OREGON STATE UNIVERSITY

'Business solutions group' makes outsourcing education

11/15/2005

CORVALLIS, Ore. - As technology, accounting, customer support and other industries try to stay competitive, outsourcing continues to be an attractive option. While outsourcing is often perceived to be going overseas, another kind is staying closer to home-outsourcing to universities. The Oregon State University Business Solutions Group (BSG) is a recipient of this outsourcing and, in the recently completed fiscal year, earned revenues totaling $830,000.

A College of Business program, BSG is self-sustaining and operates as a break-even proposition. Companies outsourcing work to the group benefit from competitive rates and the knowledge that they are investing in their future work force by supporting student learning in the United States.

"Companies have often looked to universities for research collaboration," said Ilene Kleinsorge, dean of the College of Business. "Now, they are realizing the win-win by contributing to the experiential learning of our students."

OSU is one of only a few universities in the nation to provide software and hardware testing and custom application development through its business school.

The BSG consists of full-time software and testing engineers, MBA and MIS students and more than 50 student interns from business and non-business disciplines who undergo training to become software developers, testers, project managers and critical thinkers. With a track record of 14 years, it is one of the most experienced testing and development teaching facilities in the nation.

"The BSG fills a gap in the traditional education of business, computer science and engineering students," said Mark Van Patten, BSG operations manager. "Our approach leverages the newest testing and development technologies while teaching students how to solve the real business problems of our clients."

The software development side of the BSG benefits from its long-term Microsoft relationship. A partner since 1991 when it beta-tested and implemented the university's first Microsoft Exchange system, the BSG is now using the latest in .NET technologies to meet customer needs. The group creates custom, multi-tiered applications for workflow processing, content management, business intelligence and large enterprise resource planning systems.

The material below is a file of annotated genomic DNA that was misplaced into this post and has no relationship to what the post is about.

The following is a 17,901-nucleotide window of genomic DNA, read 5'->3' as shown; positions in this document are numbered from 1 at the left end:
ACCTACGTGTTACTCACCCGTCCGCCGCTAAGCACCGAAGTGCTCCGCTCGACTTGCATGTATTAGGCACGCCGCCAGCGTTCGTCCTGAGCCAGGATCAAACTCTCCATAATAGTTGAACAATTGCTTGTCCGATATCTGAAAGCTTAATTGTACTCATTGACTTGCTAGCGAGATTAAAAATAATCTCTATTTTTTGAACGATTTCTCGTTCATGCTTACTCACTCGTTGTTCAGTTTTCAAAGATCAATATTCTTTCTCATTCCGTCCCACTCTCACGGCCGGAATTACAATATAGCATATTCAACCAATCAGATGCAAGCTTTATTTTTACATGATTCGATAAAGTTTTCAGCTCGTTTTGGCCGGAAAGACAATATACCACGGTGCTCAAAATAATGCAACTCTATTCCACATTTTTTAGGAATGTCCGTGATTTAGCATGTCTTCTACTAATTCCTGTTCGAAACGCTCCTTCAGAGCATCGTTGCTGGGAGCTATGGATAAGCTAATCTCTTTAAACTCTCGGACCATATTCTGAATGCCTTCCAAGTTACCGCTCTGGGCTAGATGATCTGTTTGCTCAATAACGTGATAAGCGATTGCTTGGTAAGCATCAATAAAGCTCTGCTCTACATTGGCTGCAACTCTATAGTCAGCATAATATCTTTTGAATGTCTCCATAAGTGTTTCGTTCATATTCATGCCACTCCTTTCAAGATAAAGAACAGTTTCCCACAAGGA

BSG's customers also benefit from the Microsoft connection. Through advanced access to the next generation of Microsoft software, customer projects are often one step ahead of the technology curve.

Product testing is another area of BSG expertise. BSG testers identify defects and performance issues of products per manufacturing specifications and play an essential role in the development of new products. BSG testing competencies in wired and wireless environments include interoperability testing, security and network management.

Fortune 500 companies and start-ups, as well as public agencies such as the Oregon Department of Transportation, have identified the BSG as a source for efficient, cost-effective outsourcing services. In return, OSU students gain hands-on learning experience and entrée to careers in information technology.

"My experience with the BSG helped me stand out in a large pool of other candidates for a recent internship with Intel. I know the same thing will happen when I graduate because of the skills and experience I've gathered as a student employee in the BSG," said Nick Funk, a senior in computer engineering.

The BSG continually integrates new technologies and looks for development opportunities with new business partners.

"Open source, especially, is getting a lot of attention right now," said Van Patten. "However, because we're a business school, and market share is still dominated by Microsoft, we're filling the need by developing that expertise in our students and including open source components into our systems and instruction when beneficial."

"By training students in industry-standard practices and toolsets, as well as the latest in IT technologies, we're not only giving them a solid learning experience, we're preparing the next generation of IT professionals to contribute to our economy," Van Patten said.